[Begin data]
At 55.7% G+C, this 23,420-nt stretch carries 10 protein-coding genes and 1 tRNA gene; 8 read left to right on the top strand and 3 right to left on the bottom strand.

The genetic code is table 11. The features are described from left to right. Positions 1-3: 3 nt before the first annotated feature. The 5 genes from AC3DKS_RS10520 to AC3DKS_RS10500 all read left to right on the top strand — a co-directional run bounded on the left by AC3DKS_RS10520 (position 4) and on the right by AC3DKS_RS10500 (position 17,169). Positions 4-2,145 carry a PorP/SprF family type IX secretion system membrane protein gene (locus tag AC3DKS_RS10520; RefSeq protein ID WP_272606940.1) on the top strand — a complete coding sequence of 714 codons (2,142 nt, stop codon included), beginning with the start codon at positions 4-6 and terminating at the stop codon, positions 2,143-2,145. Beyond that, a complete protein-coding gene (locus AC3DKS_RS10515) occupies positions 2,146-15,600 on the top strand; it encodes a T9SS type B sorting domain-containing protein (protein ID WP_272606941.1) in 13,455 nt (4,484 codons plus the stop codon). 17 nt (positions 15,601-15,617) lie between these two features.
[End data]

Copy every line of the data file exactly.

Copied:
At 55.7% G+C, this 23,420-nt stretch carries 10 protein-coding genes and 1 tRNA gene; 8 read left to right on the top strand and 3 right to left on the bottom strand.

The genetic code is table 11. The features are described from left to right. Positions 1-3: 3 nt before the first annotated feature. The 5 genes from AC3DKS_RS10520 to AC3DKS_RS10500 all read left to right on the top strand — a co-directional run bounded on the left by AC3DKS_RS10520 (position 4) and on the right by AC3DKS_RS10500 (position 17,169). Positions 4-2,145 carry a PorP/SprF family type IX secretion system membrane protein gene (locus tag AC3DKS_RS10520; RefSeq protein ID WP_272606940.1) on the top strand — a complete coding sequence of 714 codons (2,142 nt, stop codon included), beginning with the start codon at positions 4-6 and terminating at the stop codon, positions 2,143-2,145. Beyond that, a complete protein-coding gene (locus AC3DKS_RS10515) occupies positions 2,146-15,600 on the top strand; it encodes a T9SS type B sorting domain-containing protein (protein ID WP_272606941.1) in 13,455 nt (4,484 codons plus the stop codon). 17 nt (positions 15,601-15,617) lie between these two features.